One-Bid Wonders: Guarantee Ennui at Pre-Orchestrated Auctions (Plus: Christie’s Hack Attack)

Auction prices were once thought to be reliable indicators of an artwork’s fair market value—defined by the IRS as “the price that would be agreed on between a willing buyer and a willing seller, with neither being required to act, and both having reasonable knowledge of the relevant facts.”

That’s now an outdated take, as witness the laughter that greeted Christie’s auctioneer Adrien Meyer at Thursday’s 20th Century Evening Sale as he rattled off the lot numbers of works for which the auction house had secured prearranged private guarantees that were “fully or partially financed by a third party who may be bidding the lot and may receive a financing fee from Christie’s.”

Such arcane machinations result in “unfair market value.” Today’s art auctions no longer provide a level playing field for all participants.

Screenshot by Lee Rosenbaum of auctioneer Adrien Meyer announcing guaranteed lots at the beginning of last evening’s auction at Christie’s

As you can hear (starting at 29:32 in this YouTube video of the livestream of last evening’s sale), Meyer started off slowly and then picked up the pace to race through this disconcerting disclosure:

Christie’s has a direct financial interest in Lot 27 and, in addition, each of Lots 4, 8,10, 12, 16, 17, 19, 20, 21, 25, 29, 30, 31, 32, 35, 36, 39, 42, 45 [attendees start to chortle in disbelief], 50, 56, 58, 59 and 60 [had] a guarantee fully or partially financed by a third party who may be bidding on the lot and may receive a financing fee from Christie’s.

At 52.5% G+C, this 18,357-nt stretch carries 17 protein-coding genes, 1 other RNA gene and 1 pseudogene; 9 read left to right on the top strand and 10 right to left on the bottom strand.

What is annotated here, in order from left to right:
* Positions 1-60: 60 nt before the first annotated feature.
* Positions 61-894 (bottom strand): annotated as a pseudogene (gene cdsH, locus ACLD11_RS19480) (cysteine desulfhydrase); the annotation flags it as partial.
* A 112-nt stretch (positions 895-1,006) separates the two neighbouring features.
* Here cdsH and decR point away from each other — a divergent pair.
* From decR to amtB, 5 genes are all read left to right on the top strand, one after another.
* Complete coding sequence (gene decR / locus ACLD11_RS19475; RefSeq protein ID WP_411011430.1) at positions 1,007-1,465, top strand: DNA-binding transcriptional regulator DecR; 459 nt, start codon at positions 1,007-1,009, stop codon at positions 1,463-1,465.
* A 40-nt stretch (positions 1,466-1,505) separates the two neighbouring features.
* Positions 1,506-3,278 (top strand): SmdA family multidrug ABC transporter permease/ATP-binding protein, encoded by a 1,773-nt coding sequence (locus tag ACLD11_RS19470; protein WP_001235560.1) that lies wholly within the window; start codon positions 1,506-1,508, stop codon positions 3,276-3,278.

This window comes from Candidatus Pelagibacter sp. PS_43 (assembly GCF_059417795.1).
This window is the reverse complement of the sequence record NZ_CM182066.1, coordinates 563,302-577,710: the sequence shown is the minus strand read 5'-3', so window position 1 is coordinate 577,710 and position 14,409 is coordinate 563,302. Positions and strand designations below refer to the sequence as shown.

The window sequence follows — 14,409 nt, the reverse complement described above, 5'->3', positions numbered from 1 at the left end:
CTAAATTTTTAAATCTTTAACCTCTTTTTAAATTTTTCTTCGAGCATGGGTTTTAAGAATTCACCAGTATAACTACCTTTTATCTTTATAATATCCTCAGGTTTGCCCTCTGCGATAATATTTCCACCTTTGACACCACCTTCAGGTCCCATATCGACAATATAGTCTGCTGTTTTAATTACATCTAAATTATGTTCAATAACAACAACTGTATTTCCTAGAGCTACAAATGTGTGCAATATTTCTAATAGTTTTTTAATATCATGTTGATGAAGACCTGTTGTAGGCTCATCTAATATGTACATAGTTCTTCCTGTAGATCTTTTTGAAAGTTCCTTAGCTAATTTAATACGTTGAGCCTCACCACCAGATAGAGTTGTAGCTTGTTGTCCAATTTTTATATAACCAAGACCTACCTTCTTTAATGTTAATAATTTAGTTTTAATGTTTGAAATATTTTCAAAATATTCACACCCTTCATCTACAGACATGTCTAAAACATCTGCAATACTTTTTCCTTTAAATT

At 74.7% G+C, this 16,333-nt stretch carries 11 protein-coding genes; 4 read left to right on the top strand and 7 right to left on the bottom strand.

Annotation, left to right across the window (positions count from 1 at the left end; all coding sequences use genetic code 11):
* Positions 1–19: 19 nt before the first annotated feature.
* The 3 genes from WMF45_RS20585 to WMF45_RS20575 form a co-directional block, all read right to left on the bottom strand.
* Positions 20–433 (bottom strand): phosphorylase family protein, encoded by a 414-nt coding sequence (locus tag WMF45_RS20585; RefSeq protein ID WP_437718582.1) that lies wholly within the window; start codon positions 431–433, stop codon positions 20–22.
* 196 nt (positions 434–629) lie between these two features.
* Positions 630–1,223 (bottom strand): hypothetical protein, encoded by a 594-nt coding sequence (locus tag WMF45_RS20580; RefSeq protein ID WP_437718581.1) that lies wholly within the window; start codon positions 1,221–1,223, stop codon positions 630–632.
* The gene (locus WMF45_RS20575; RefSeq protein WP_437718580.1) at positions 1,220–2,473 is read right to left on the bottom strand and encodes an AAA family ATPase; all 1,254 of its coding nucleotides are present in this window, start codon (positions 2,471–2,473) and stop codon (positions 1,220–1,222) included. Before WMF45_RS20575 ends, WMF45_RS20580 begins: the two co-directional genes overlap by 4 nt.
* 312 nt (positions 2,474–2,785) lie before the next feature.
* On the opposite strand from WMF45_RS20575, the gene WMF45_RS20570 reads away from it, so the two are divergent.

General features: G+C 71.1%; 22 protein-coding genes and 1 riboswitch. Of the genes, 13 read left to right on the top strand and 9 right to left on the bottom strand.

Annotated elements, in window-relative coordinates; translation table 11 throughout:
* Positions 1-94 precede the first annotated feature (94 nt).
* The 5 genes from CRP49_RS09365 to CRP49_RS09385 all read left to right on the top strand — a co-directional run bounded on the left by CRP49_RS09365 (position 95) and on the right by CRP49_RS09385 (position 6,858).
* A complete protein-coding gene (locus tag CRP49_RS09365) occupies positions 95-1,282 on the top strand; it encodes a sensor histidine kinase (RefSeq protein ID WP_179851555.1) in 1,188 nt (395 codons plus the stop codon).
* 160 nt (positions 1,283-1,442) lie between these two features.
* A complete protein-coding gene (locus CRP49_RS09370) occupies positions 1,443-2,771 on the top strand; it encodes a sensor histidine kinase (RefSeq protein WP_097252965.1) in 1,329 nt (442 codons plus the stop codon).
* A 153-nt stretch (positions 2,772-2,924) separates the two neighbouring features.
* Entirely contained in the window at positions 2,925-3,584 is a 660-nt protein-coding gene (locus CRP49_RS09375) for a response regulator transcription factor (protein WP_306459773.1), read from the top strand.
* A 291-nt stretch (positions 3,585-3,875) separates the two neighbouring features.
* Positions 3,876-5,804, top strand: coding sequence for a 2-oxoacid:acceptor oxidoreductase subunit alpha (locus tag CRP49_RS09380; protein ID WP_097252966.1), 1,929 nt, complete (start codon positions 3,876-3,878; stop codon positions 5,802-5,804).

Phew! Deep breath….

“It’s a good sign,” Meyer unconvincingly asserted, perhaps to suggest that however compromised the auction was by the shocking hack attack that had temporarily disabled its website, sales would nevertheless take place. As artnet‘s Katya Kazakina noted: “The house’s executives seemed visibly relieved by the result, which came after a harrowing week.”

Christie’s had managed to seize victory from the jaws of defeat by rescuing a sale that could have been derailed by the late-breaking news (as described by Zachary Small of the NY Times) that the auction house had “experienced what it called a ‘technology security issue’ that took its company website offline, leaving in place an apology and the promise to provide ‘further updates to our clients as appropriate.’” As of this morning (Saturday, May 18), Christie’s website still bears this disclaimer:

We apologize that our full website is currently offline. We are looking to resolve this as soon as possible and regret any inconvenience.

What’s more, three lots (5, 41, 52) were withdrawn before the sale and three of the offered works failed to find buyers. A fourth—a Joseph Cornell box, which had been estimated to bring $700,000-$1 million—was re-offered at the end of the auction and sold at $320,000, after having been bought in at $480,000. (Consignor’s remorse?)

Screenshot by Lee Rosenbaum

As reported by Kelly Crow in the Wall Street Journal:

The spring sales were replete with one-bid winners—a sign that collectors are balking at the prices being asked for star artists. Works by Wayne Thiebaud, Robert Ryman, Georgia O’Keeffe, Donald Judd and Raoul Dufy also sold last week on lone bids, sometimes because these winners [the guarantors] had pledged ahead of the sales to bid if no one else did.

As CultureGrrl readers know, we’ve been here before. Still, there were some bright spots in Thursday’s sale, notably the floral Warhol. (Nice assonance!)

Sold for $35.5 million (including fees): Andy Warhol’s “Flowers,” 1964
Photo by Christie’s

In all, Christie’s 20th Century Evening Sale totaled $413.3 million, causing the beleaguered auction house’s officials to heave a sigh of relief. At this writing, we have yet to learn more about exactly what happened, how much information and/or functionality may have been compromised, and what steps are being taken to prevent further breaches.

If nothing else, this was an alarming wake-up call for tighter cybersecurity.

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